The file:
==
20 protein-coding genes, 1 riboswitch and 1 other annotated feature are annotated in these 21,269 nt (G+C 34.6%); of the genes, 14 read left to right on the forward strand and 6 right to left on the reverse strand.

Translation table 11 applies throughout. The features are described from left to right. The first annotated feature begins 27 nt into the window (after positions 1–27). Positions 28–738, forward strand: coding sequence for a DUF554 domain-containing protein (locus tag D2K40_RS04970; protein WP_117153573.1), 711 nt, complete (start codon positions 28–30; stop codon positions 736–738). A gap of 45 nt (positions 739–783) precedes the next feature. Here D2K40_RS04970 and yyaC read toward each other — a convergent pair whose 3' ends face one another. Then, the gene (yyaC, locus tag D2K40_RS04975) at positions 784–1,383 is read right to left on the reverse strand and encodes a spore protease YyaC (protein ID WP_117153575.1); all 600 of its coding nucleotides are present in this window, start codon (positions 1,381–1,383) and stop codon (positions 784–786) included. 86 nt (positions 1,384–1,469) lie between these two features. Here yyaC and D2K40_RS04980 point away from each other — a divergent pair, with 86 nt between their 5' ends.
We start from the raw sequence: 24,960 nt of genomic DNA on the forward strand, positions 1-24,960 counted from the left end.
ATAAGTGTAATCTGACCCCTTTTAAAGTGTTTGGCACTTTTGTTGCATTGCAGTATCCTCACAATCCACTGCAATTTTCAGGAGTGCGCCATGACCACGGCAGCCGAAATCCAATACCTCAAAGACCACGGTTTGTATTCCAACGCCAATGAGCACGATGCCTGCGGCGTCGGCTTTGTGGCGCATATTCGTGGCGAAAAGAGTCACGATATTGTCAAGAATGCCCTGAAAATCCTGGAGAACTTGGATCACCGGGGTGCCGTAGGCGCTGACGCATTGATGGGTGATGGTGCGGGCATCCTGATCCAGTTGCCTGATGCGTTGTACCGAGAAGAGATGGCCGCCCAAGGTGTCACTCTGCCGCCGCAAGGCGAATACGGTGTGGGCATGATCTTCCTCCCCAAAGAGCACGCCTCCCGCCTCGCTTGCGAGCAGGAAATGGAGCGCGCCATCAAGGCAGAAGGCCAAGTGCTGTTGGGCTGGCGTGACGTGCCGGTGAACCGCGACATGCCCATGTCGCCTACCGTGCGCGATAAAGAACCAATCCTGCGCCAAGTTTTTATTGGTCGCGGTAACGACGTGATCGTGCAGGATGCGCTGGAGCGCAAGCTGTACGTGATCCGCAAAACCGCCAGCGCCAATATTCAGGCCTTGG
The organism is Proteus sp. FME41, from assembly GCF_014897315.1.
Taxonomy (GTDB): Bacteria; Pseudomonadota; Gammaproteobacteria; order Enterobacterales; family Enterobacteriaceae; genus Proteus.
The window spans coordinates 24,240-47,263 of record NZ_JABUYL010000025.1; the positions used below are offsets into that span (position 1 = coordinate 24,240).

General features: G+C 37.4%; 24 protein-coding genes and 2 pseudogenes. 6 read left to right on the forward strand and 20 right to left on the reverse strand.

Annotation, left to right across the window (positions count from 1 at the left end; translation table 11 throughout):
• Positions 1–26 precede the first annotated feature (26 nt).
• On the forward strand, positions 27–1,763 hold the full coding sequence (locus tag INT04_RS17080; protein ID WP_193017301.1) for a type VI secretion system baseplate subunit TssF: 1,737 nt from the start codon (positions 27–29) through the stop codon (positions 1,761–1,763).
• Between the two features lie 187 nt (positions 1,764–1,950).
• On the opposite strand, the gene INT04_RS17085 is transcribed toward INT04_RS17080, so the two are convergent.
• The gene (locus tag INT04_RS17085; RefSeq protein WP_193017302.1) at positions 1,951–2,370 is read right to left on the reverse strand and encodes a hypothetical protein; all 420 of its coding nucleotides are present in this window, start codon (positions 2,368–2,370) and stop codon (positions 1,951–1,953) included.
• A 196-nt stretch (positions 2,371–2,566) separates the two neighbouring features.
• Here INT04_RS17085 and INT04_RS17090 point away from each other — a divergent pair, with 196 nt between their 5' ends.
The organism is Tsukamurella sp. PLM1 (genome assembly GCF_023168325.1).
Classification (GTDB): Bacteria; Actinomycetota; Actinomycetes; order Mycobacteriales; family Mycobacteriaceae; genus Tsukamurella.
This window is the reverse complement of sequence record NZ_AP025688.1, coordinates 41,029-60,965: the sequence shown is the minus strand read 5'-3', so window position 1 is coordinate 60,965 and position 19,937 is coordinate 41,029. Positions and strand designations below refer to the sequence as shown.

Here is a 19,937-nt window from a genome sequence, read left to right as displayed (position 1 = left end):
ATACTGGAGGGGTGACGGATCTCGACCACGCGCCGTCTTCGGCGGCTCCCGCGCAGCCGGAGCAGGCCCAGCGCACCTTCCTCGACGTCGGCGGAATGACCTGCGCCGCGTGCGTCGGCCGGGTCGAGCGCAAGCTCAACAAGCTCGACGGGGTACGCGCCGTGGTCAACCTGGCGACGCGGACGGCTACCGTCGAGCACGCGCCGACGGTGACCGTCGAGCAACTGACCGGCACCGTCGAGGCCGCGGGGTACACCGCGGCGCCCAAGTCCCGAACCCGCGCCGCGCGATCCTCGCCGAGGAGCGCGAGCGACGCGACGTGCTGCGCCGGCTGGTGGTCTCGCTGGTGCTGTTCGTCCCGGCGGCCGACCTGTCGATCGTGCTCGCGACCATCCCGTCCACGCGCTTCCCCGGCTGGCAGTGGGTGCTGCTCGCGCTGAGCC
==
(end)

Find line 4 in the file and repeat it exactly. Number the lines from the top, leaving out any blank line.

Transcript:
ATAAGTGTAATCTGACCCCTTTTAAAGTGTTTGGCACTTTTGTTGCATTGCAGTATCCTCACAATCCACTGCAATTTTCAGGAGTGCGCCATGACCACGGCAGCCGAAATCCAATACCTCAAAGACCACGGTTTGTATTCCAACGCCAATGAGCACGATGCCTGCGGCGTCGGCTTTGTGGCGCATATTCGTGGCGAAAAGAGTCACGATATTGTCAAGAATGCCCTGAAAATCCTGGAGAACTTGGATCACCGGGGTGCCGTAGGCGCTGACGCATTGATGGGTGATGGTGCGGGCATCCTGATCCAGTTGCCTGATGCGTTGTACCGAGAAGAGATGGCCGCCCAAGGTGTCACTCTGCCGCCGCAAGGCGAATACGGTGTGGGCATGATCTTCCTCCCCAAAGAGCACGCCTCCCGCCTCGCTTGCGAGCAGGAAATGGAGCGCGCCATCAAGGCAGAAGGCCAAGTGCTGTTGGGCTGGCGTGACGTGCCGGTGAACCGCGACATGCCCATGTCGCCTACCGTGCGCGATAAAGAACCAATCCTGCGCCAAGTTTTTATTGGTCGCGGTAACGACGTGATCGTGCAGGATGCGCTGGAGCGCAAGCTGTACGTGATCCGCAAAACCGCCAGCGCCAATATTCAGGCCTTGG